In our world of camera phones and selfie sticks, it’s easy to forget that photography is a relatively new phenomenon. Before that, people depicted the features of others through artworks such as paintings and sculptures — though not always accurately. But while the likenesses of many important figures from the past were captured in this way, can we ever know what they really looked like in real life? Well, with the help of digital imaging technology, we may finally have the answers.
As an Egyptian queen and spouse to Pharaoh Akhenaten, Nefertiti was a significant figure of ancient times. And during her life, she’s said to have supported innovative and cutting-edge art.
It’s perhaps fitting, then, that a sculpture of her head now serves as both a fascinating glimpse into the past and an important icon of ancient Egypt.
The Egyptian Queen
Nefertiti’s bust is now in the Neues Museum in Berlin, Germany — although we’ll likely never know how accurate this likeness actually is. Nevertheless, that hasn't deterred people from trying.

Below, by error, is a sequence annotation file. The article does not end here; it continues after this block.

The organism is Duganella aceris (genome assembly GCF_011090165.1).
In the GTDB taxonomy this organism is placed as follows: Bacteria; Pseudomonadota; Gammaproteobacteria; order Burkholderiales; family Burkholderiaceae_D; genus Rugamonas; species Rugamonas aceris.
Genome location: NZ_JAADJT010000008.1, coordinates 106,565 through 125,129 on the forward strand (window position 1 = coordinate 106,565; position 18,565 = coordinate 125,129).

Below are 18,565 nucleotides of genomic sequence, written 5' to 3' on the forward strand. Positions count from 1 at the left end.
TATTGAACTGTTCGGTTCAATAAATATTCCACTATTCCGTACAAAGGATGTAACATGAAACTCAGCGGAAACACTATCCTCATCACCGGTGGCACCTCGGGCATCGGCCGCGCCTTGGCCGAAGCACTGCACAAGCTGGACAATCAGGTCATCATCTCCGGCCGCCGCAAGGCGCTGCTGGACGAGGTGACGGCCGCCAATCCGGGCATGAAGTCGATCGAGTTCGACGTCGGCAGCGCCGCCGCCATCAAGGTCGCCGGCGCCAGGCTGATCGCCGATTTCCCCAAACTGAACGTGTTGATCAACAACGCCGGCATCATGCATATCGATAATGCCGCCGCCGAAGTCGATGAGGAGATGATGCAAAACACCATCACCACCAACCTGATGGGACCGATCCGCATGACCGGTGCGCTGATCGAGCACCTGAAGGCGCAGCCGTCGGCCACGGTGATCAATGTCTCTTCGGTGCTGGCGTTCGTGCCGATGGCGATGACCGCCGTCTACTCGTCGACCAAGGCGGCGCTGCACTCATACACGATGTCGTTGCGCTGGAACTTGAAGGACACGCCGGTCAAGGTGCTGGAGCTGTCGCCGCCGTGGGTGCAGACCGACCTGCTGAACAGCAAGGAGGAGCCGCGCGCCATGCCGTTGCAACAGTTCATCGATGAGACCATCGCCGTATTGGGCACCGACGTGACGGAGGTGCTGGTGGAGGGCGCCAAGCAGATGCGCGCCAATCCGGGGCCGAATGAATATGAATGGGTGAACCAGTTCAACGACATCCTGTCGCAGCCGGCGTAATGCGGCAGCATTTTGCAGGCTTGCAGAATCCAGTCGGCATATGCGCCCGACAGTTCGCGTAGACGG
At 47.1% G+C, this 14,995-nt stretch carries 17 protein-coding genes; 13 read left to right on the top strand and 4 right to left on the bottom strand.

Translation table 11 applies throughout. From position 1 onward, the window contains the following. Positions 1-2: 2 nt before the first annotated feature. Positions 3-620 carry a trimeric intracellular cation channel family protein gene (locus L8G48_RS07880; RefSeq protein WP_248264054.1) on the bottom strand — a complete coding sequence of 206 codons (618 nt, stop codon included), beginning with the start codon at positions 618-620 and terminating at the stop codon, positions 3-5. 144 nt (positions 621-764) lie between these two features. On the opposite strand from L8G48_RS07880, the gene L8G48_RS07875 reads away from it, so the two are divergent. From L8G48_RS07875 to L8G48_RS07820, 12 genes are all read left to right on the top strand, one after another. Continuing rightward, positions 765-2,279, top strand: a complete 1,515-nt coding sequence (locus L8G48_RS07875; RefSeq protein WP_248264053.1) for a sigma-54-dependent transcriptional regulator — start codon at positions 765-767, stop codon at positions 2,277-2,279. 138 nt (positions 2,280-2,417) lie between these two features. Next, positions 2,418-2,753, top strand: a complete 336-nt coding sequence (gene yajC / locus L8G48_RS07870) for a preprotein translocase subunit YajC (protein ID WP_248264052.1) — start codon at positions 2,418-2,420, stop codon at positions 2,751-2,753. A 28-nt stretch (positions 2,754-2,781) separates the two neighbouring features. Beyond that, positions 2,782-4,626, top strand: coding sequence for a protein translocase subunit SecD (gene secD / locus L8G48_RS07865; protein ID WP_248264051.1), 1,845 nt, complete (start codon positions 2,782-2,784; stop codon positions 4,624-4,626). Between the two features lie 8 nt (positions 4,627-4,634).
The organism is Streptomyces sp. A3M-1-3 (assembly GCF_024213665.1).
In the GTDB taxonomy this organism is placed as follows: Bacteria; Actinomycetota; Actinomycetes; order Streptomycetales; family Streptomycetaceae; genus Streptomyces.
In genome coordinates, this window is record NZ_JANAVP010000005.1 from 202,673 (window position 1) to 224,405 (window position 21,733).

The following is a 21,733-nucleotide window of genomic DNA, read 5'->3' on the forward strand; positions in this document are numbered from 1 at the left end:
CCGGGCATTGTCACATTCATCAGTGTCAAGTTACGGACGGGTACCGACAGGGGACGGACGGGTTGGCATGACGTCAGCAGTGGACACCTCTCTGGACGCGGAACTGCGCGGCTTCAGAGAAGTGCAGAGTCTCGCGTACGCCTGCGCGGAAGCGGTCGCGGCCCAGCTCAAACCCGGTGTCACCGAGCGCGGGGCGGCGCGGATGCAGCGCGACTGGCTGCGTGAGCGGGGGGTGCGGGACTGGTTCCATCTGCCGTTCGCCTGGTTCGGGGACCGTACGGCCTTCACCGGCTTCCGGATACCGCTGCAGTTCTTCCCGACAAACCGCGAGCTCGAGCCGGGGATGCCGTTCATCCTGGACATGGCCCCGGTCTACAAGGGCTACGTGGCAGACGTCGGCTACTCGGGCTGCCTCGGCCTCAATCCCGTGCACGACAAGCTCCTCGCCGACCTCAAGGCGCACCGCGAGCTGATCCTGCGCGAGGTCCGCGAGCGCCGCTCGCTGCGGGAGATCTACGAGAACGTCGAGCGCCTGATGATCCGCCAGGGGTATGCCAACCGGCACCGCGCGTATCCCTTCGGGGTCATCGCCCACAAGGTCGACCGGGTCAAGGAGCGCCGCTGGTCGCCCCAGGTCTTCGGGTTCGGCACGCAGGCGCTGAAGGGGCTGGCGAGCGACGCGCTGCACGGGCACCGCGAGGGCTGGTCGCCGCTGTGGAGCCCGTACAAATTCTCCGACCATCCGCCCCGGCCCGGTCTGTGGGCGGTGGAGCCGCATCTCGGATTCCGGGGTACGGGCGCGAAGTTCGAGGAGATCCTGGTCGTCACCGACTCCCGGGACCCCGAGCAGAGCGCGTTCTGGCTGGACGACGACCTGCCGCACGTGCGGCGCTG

In 2018, for example, a team including Bristol University Egyptologist Dr. Aiden Dobdon used 3D imaging to create a replica of the queen’s head. The result of this work was then turned into a sculpture by the paleoartist Elisabeth Daynès.
At one time, George Washington was the head of a Virginia plantation. As many of us know, though, he ultimately rose to become the commander-in-chief of the colonial forces during the American Revolution.
And after that, of course, he was chosen as the United States’ first-ever president. But are those rosy cheeks and signature wig a lifelike depiction of the real George Washington?
Would the real Washington please stand up?
Well, you'd think the answer would be an undisputed "yes," given that Washington’s likeness has been emblazoned on paintings and $1 banknotes, and not to mention the side of a mountain!
Thankfully, we now have a potentially more realistic picture, as researchers Eric Altschuler and Krista Ehinger have managed to create a neat CGI image of the former president. It may be a little late to adjust Mount Rushmore, however.